High blood pressure (hypertension) is a major risk factor for heart disease and stroke. In fact, high blood pressure is responsible for one out of every three strokes in the United States.
High blood pressure can also lead to heart failure when the heart muscle becomes weak from a buildup of fluid within the chambers as well as heart attacks or other serious cardiovascular problems.
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What type of diabetes causes high blood pressure?
The short answer is that all types of diabetes can cause high blood pressure (hypertension). If you have diabetes and also have high blood pressure, it’s important to work with your health care team to manage both conditions.
High blood pressure is a major risk factor for heart disease and stroke. And if you have diabetes, you’re already at higher risk for these serious health problems.
The good news is that with proper treatment, people with diabetes can often lower their blood pressure enough to reduce their risk for complications from uncontrolled high blood pressure.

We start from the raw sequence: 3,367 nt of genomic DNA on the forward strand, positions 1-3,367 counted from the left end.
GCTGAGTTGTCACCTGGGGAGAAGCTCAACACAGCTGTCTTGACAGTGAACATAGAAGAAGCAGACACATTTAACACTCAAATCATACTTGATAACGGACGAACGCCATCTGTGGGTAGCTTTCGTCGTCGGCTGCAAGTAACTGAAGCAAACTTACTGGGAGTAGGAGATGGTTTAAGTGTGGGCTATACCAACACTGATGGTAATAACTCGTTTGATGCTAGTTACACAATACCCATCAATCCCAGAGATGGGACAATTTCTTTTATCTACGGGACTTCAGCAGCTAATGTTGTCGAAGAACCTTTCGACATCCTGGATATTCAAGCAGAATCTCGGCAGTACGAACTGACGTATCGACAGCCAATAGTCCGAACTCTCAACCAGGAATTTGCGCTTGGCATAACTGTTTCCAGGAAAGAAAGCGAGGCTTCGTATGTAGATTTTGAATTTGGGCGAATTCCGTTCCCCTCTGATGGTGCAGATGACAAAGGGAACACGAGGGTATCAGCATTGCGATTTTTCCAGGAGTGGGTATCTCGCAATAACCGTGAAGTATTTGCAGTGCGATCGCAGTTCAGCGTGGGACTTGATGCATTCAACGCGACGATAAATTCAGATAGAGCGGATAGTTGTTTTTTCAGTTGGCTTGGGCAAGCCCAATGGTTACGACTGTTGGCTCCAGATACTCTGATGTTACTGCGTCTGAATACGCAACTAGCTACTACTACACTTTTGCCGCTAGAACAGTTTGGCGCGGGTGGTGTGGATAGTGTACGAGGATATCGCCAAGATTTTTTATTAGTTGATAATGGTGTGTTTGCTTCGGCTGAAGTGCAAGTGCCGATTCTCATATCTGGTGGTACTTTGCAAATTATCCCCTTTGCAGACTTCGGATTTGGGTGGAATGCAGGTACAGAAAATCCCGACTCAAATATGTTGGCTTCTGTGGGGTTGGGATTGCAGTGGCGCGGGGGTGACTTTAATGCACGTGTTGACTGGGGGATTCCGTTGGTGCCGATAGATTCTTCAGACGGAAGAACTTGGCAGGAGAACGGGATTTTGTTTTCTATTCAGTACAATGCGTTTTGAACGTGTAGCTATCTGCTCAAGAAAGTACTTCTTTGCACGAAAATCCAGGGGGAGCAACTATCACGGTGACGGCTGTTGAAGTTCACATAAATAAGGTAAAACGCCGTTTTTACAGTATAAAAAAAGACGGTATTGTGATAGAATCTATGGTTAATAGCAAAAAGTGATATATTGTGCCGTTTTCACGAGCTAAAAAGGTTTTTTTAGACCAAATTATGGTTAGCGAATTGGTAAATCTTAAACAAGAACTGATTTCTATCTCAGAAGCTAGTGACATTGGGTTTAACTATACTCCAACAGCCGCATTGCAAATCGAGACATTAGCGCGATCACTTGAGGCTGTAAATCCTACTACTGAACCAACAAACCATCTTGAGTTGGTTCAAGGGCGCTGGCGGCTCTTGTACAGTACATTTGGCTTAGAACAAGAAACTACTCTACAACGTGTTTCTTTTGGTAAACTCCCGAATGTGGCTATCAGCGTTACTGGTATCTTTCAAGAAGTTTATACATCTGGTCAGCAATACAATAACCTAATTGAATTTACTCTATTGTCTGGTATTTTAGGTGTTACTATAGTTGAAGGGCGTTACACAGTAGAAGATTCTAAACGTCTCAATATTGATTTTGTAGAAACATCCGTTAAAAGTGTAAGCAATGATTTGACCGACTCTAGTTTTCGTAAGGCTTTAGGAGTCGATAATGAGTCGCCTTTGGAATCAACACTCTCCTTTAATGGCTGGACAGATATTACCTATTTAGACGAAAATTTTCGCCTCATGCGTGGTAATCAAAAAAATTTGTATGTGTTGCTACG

Diabetes can cause high blood pressure. In fact, diabetes is one of the leading causes of high blood pressure worldwide.
If you have diabetes, your body doesn’t produce enough insulin or your cells don’t respond to insulin as they should. Insulin helps the body use glucose (blood sugar) for energy.
Without it, glucose builds up in the bloodstream instead of being used for energy. This causes an increase in blood sugar levels and over time can damage nerves, blood vessels and kidneys.
High blood pressure can also occur when there’s too much sodium in the diet, which happens when you eat salty foods such as processed foods and canned goods.